CRMP5 controls glioblastoma cell proliferation and survival through Notch-dependent signaling

Aubin Moutal, Jérôme Honnorat, Patrick Massoma, Pauline Désormeaux, Caroline Bertrand, Céline Malleval, Chantal Watrin, Naura Chounlamountri, Marie Eve Mayeur, Roger Besançon, Nicolas Naudet, Léa Magadoux, Rajesh Khanna, François Ducray, David Meyronet, Nicole Thomasset

Research output: Contribution to journalArticlepeer-review

25 Scopus citations

Abstract

Collapsin response mediator protein 5 (CRMP5) belongs to a family of five cytosolic proteins that play a major role in nervous system development. This protein was first described in cancerinduced autoimmune processes, causing neurodegenerative disorders (paraneoplastic neurologic syndromes). CRMP5 expression has been reported to serve as a biomarker for high-grade lung neuroendocrine carcinomas; however, its functional roles have not been examined in any setting of cancer pathophysiology. In this study, we report two different CRMP5 expression patterns observed in human glioblastoma (GBM) biopsies that establish connections between CRMP5 expression, Notch receptor signaling, and GBM cell proliferation. We demonstrated that elevated CRMP5promotes Notch receptor expression and Akt activation in human tumor cell lines, GBM stem cells, and primary tumor biopsies. We have shown that the high CRMP5 and Notch expression in GBM xenograft is related to stem cells. This suggests that high CRMP5 expression pattern in GBM biopsies encompasses a subset of stem cells. Mechanistically, CRMP5 functioned by hijacking Notch receptors from Itch-dependent lysosomal degradation. Our findings suggest that CRMP5 serves as a major mediator of Notch signaling and Akt activation by controlling the degradation of the Notch receptor, with implications for defining a biomarker signature in GBM that correlates with and may predict patient survival.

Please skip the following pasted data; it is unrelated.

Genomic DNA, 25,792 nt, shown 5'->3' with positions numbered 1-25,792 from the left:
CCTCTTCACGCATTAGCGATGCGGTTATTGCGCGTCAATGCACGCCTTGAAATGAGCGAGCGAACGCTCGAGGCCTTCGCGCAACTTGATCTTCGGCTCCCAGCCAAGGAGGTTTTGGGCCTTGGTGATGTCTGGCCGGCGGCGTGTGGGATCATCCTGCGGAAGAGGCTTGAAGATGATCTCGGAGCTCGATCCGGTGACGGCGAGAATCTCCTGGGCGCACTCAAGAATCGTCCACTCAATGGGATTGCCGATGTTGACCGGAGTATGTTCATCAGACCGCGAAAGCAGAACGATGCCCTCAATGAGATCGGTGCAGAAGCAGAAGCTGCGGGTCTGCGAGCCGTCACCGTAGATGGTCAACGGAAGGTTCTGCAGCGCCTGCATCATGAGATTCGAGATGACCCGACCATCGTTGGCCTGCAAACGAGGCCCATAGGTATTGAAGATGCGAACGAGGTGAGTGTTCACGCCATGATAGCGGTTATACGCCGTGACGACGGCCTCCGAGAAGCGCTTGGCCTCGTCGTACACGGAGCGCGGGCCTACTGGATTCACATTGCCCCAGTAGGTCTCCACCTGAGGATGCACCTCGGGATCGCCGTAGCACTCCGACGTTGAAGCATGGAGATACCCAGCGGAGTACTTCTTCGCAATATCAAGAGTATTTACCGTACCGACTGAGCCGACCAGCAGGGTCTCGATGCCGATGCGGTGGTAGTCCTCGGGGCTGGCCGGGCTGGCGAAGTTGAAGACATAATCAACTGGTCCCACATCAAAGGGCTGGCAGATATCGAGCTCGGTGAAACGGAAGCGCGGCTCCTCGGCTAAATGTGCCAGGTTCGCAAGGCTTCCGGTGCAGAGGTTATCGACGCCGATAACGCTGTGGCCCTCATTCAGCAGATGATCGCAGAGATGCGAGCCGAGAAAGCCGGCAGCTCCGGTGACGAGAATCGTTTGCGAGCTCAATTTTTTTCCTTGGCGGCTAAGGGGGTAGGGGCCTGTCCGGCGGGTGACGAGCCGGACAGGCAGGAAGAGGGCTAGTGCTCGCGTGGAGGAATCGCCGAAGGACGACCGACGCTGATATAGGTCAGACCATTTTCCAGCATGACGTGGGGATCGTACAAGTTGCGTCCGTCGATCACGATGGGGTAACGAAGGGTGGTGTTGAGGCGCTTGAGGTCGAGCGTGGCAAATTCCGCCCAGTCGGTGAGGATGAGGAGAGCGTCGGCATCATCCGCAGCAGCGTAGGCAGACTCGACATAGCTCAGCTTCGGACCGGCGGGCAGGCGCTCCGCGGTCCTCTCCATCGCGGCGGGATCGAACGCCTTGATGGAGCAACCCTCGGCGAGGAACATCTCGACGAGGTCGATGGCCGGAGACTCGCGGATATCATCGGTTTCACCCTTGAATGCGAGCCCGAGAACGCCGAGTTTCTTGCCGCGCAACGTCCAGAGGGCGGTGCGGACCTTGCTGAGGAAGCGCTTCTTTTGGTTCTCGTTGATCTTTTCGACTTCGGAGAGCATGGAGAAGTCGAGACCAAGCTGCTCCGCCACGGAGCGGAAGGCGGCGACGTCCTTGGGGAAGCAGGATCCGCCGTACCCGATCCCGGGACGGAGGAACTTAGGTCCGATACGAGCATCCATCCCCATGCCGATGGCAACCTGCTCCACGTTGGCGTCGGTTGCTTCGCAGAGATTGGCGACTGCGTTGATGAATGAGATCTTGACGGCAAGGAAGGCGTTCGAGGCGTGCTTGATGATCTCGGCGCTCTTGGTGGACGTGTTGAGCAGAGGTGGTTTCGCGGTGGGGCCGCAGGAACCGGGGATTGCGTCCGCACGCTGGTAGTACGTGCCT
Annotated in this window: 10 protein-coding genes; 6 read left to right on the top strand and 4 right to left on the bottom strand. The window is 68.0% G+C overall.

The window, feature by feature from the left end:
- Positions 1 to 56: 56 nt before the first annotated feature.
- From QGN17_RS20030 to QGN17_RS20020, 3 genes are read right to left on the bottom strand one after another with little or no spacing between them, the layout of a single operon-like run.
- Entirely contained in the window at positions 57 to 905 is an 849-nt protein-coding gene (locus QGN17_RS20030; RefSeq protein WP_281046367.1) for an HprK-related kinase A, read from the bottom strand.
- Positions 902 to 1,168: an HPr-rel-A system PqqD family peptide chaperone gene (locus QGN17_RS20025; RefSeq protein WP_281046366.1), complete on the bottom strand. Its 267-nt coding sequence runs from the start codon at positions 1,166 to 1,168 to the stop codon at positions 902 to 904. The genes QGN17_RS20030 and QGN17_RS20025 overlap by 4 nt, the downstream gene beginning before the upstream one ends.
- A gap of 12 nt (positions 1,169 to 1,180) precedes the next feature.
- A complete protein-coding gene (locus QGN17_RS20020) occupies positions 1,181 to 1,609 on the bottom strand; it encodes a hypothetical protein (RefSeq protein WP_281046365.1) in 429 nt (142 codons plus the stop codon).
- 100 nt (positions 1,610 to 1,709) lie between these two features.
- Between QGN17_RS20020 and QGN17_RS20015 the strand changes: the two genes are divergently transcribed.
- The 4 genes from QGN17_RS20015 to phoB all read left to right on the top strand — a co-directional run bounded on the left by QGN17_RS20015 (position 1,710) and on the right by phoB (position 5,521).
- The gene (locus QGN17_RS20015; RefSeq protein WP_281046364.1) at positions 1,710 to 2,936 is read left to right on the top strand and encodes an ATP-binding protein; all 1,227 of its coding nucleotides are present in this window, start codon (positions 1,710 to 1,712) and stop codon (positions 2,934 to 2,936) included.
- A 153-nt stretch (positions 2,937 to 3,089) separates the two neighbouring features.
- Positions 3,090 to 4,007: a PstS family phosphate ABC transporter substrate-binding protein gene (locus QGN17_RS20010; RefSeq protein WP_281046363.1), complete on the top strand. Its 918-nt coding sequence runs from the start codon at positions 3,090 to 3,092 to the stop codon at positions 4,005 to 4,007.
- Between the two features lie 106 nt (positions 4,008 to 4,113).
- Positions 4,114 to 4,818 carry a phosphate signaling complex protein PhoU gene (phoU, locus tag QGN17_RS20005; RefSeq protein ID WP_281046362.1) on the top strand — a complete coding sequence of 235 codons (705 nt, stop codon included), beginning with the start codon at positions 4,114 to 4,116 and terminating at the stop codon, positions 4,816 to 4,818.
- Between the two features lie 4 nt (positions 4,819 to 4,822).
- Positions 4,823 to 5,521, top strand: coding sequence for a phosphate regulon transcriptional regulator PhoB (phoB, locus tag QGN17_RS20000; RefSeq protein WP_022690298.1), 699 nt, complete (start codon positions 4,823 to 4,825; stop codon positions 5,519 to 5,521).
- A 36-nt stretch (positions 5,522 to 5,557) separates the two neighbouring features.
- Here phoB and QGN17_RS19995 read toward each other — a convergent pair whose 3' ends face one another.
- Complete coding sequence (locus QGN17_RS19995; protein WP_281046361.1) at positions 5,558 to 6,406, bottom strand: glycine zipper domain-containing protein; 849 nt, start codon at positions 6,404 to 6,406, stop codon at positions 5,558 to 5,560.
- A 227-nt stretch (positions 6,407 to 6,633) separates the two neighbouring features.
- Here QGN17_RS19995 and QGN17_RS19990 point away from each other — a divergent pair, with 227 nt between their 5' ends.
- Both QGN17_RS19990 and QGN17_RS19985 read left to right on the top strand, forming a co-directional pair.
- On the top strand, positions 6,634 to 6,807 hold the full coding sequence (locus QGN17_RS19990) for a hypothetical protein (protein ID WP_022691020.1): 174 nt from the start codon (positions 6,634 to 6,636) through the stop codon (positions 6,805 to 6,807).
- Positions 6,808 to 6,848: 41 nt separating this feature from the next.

Original languageEnglish (US)
Pages (from-to)3519-3528
Number of pages10
JournalCancer Research
Volume75
Issue number17
DOIs
StatePublished - Sep 1 2015

ASJC Scopus subject areas

  • Oncology
  • Cancer Research

Fingerprint

Dive into the research topics of 'CRMP5 controls glioblastoma cell proliferation and survival through Notch-dependent signaling'. Together they form a unique fingerprint.

Cite this